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Cambridge NERC Doctoral Training Partnerships

Graduate Research Opportunities

Lead Supervisor: Nick Butterfield, Earth Sciences

Co-Supervisor: Simon Kelly, CASP

Brief summary: 
Phosphate nodules are common constituents of sedimentary successions, but their palaeontological and biogeochemical significance has yet to be realized
Importance of the area of research concerned: 
Phosphate is a limiting nutrient in the modern oceans and is closely tied to the long-term biogeochemical cycling of carbon, oxygen and iron. It's deep-time history can potentially be tracked via the record of sedimentary phosphates, though the precise mechanisms by which it is sequestered remain poorly understood. Phosphatic nodules are particularly common in fossiliferous, often glauconitic, marine-shelf strata though the Mesozoic and Cenozoic of the UK, offering a unique opportunity to unpick the mechanisms of a major phosphate sink. The interplay of early diagenetic nodule formation with reworking and infestation by encrusting and boring organisms presents a high-resolution, palaeontological account of both local and regional deposition, as well as larger-scale stratigraphic and secular changes in marine phosphogenesis.
Project summary : 
This project will investigate the nature, formation and distribution of sedimentary phosphate nodules in Mesozoic marine strata of the UK, with an eye to resolving their local/regional/global significance in the marine phosphate cycle. Initial work will focus on phosphate nodules in the early Cretaceous (Gault Clay and Lower Greensand formations), and Cenozoic (Red Crag), with potential for a more expanded survey (including similar phosphate/glauconite-rich successions of Cambrian age).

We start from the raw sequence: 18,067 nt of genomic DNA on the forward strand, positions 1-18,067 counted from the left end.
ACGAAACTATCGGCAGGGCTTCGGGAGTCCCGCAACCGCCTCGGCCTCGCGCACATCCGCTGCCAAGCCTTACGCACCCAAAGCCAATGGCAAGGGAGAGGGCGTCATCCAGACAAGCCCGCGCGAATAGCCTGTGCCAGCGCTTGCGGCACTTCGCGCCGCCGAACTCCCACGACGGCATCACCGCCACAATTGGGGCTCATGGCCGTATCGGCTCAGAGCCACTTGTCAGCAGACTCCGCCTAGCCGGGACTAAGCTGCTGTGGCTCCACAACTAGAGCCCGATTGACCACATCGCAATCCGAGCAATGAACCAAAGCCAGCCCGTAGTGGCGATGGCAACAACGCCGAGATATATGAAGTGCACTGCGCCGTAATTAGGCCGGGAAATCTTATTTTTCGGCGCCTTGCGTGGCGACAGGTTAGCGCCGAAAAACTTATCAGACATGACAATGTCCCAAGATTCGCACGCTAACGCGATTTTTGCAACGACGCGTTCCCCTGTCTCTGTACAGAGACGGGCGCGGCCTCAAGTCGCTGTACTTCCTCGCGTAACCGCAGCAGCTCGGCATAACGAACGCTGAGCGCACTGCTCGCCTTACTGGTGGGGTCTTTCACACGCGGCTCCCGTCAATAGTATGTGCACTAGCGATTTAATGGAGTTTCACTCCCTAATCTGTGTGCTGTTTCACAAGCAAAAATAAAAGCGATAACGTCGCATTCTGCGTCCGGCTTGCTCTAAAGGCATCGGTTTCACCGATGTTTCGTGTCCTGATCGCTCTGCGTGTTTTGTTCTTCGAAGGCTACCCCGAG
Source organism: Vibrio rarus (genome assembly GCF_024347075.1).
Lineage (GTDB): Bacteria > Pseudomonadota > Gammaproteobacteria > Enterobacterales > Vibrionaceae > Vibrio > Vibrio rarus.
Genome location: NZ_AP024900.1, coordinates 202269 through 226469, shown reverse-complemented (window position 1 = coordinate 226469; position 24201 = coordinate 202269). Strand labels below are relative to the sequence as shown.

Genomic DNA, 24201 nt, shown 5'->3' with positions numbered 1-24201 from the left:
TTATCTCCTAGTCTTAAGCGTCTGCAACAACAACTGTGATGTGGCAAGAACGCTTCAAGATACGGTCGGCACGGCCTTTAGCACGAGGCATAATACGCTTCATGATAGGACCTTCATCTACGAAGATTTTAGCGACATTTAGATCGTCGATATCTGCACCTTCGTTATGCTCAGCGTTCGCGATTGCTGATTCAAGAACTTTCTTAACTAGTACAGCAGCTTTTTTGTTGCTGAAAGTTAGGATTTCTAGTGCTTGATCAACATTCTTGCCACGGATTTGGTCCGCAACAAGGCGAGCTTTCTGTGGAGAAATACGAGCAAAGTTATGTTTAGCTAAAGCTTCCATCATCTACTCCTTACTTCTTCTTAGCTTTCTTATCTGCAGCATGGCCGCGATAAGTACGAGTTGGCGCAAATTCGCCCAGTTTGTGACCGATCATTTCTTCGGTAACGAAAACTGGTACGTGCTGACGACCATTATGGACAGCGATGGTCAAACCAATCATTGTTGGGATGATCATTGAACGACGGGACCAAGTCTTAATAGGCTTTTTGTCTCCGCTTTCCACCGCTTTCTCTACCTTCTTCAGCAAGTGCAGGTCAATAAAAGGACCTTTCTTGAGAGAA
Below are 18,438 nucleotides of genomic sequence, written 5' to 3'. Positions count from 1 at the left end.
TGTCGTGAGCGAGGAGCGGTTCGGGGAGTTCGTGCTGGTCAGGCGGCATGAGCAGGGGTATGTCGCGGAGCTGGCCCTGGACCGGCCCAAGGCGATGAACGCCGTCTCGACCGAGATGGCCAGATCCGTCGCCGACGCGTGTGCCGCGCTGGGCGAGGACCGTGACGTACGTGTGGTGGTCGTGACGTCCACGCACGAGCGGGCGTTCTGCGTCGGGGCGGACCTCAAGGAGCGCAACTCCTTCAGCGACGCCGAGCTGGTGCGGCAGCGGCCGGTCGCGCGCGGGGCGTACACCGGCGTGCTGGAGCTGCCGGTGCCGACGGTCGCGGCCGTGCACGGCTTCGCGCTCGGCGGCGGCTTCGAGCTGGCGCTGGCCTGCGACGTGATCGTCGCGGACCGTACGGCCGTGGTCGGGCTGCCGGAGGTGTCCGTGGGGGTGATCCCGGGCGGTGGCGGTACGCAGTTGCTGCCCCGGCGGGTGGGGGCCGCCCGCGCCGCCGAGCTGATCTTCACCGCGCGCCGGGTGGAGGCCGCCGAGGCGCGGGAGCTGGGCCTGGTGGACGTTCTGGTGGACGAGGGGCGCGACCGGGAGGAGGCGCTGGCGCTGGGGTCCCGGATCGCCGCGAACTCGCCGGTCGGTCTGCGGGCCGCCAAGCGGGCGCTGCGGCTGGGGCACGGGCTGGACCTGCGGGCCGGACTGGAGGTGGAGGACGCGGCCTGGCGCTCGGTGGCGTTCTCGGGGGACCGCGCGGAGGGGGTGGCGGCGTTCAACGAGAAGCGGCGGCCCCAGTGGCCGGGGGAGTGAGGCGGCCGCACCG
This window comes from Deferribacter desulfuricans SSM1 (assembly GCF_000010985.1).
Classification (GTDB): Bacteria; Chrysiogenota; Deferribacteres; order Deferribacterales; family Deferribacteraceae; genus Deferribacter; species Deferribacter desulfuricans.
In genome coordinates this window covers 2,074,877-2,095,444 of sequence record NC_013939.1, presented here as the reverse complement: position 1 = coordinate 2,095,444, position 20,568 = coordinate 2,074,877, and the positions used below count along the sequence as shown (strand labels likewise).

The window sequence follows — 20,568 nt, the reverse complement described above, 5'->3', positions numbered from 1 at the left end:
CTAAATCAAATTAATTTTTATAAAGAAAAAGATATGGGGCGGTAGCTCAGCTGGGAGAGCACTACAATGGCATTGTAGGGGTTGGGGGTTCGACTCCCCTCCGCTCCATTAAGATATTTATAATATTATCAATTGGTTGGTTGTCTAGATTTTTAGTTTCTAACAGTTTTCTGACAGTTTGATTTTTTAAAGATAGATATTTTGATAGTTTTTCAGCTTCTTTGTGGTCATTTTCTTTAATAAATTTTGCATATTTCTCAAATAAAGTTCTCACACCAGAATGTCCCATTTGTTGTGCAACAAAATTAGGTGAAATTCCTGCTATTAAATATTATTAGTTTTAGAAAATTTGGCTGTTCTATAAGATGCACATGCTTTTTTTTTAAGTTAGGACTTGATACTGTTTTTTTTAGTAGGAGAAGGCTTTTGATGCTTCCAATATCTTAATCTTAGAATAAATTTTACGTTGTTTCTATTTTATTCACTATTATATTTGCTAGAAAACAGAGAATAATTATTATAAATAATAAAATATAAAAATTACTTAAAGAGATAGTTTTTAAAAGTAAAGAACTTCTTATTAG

What will the student do?: 
The student will conduct a systematic sedimentological, palaeontological and petrographic analyis of phosphate nodules in Mesozoic strata of the UK - with a possible extension into Cambrian-age equivalents. The resulting data and insights will be applied to the broader issue of sedimentary phosphogenesis and biogeochemical cycling through time.
References - references should provide further reading about the project: 
Knight RI. 1999. Phosphates and phosphogenesis in the Gault Clay (Albian) of the Anglo-Paris Basin. Cretaceous Research 20:507-521
Pufahl PK, Groat LA. 2017. Sedimentary and igneous phosphate deposits: formation and exploration. Economic Geology 112:483-516.
Kelly SRA. 1980. Hiatella - a Jurassic bivalve squatter? Palaeontology 23:769-781.
You can find out about applying for this project on the Department of Earth Sciences page.
Prof Nick Butterfield
Department of Earth Sciences Graduate Administrator